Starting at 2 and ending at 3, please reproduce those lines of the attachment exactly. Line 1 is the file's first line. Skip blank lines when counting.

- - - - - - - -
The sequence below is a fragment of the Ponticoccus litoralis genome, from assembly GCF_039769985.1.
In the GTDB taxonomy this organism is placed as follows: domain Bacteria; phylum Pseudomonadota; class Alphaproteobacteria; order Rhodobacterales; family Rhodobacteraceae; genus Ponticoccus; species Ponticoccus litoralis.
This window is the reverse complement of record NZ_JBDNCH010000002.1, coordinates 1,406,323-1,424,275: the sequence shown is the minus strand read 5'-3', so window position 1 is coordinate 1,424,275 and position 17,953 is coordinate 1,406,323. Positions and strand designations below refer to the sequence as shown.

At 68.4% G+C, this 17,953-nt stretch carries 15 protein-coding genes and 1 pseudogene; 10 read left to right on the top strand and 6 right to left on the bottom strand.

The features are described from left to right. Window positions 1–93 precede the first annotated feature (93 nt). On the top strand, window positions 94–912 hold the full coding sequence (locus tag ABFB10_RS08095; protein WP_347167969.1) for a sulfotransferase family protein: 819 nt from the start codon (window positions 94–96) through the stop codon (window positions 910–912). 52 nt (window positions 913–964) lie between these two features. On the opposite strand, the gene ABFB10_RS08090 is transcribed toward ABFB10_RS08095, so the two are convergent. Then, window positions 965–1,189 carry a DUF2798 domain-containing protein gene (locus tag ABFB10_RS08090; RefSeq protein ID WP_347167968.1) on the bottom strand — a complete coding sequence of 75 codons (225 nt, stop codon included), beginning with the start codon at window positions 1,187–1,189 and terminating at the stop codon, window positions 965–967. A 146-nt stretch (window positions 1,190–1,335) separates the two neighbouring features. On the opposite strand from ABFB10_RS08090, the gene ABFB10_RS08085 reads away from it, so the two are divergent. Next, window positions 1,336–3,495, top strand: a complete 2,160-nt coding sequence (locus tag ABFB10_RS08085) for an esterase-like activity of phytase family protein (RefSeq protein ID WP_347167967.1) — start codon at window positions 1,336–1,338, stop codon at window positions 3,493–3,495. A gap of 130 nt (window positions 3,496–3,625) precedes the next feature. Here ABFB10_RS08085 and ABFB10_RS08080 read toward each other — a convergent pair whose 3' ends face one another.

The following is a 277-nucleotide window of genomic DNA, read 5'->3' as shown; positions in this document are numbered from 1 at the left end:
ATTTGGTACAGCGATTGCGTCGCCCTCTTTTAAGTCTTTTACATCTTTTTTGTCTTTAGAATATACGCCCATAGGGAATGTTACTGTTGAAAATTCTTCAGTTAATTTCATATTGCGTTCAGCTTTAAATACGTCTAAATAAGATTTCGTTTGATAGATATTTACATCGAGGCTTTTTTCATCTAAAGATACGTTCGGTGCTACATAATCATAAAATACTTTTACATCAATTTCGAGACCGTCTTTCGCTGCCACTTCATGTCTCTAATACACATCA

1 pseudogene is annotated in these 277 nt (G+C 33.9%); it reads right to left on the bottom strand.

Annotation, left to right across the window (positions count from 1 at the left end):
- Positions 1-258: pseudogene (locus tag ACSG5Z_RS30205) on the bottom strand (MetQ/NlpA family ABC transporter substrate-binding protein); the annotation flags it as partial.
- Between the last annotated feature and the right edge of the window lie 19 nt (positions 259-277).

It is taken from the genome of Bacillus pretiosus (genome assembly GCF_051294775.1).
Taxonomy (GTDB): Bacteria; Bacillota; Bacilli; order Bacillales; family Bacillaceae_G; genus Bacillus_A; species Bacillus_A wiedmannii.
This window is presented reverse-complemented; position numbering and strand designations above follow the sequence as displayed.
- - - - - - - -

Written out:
In the GTDB taxonomy this organism is placed as follows: domain Bacteria; phylum Pseudomonadota; class Alphaproteobacteria; order Rhodobacterales; family Rhodobacteraceae; genus Ponticoccus; species Ponticoccus litoralis.
This window is the reverse complement of record NZ_JBDNCH010000002.1, coordinates 1,406,323-1,424,275: the sequence shown is the minus strand read 5'-3', so window position 1 is coordinate 1,424,275 and position 17,953 is coordinate 1,406,323. Positions and strand designations below refer to the sequence as shown.